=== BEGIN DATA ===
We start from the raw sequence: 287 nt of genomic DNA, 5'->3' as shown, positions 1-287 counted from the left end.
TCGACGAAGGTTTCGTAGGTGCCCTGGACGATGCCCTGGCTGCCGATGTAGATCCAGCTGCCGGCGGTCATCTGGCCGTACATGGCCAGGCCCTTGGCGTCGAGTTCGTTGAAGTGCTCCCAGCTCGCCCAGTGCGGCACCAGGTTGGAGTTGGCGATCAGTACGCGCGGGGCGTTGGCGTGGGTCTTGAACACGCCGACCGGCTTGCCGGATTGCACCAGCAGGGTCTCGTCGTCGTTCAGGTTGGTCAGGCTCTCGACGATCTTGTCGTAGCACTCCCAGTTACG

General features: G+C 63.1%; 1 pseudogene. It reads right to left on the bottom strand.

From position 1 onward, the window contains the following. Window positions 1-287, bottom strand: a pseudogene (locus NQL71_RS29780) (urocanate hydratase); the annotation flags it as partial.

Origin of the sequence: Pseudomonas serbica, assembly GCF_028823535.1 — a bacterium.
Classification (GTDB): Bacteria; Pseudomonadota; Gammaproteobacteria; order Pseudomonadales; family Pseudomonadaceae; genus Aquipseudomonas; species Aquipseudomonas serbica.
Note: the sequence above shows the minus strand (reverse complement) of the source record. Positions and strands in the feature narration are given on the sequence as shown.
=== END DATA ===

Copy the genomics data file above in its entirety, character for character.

We start from the raw sequence: 287 nt of genomic DNA, 5'->3' as shown, positions 1-287 counted from the left end.
TCGACGAAGGTTTCGTAGGTGCCCTGGACGATGCCCTGGCTGCCGATGTAGATCCAGCTGCCGGCGGTCATCTGGCCGTACATGGCCAGGCCCTTGGCGTCGAGTTCGTTGAAGTGCTCCCAGCTCGCCCAGTGCGGCACCAGGTTGGAGTTGGCGATCAGTACGCGCGGGGCGTTGGCGTGGGTCTTGAACACGCCGACCGGCTTGCCGGATTGCACCAGCAGGGTCTCGTCGTCGTTCAGGTTGGTCAGGCTCTCGACGATCTTGTCGTAGCACTCCCAGTTACG

General features: G+C 63.1%; 1 pseudogene. It reads right to left on the bottom strand.

From position 1 onward, the window contains the following. Window positions 1-287, bottom strand: a pseudogene (locus NQL71_RS29780) (urocanate hydratase); the annotation flags it as partial.

Origin of the sequence: Pseudomonas serbica, assembly GCF_028823535.1 — a bacterium.
Classification (GTDB): Bacteria; Pseudomonadota; Gammaproteobacteria; order Pseudomonadales; family Pseudomonadaceae; genus Aquipseudomonas; species Aquipseudomonas serbica.
Note: the sequence above shows the minus strand (reverse complement) of the source record. Positions and strands in the feature narration are given on the sequence as shown.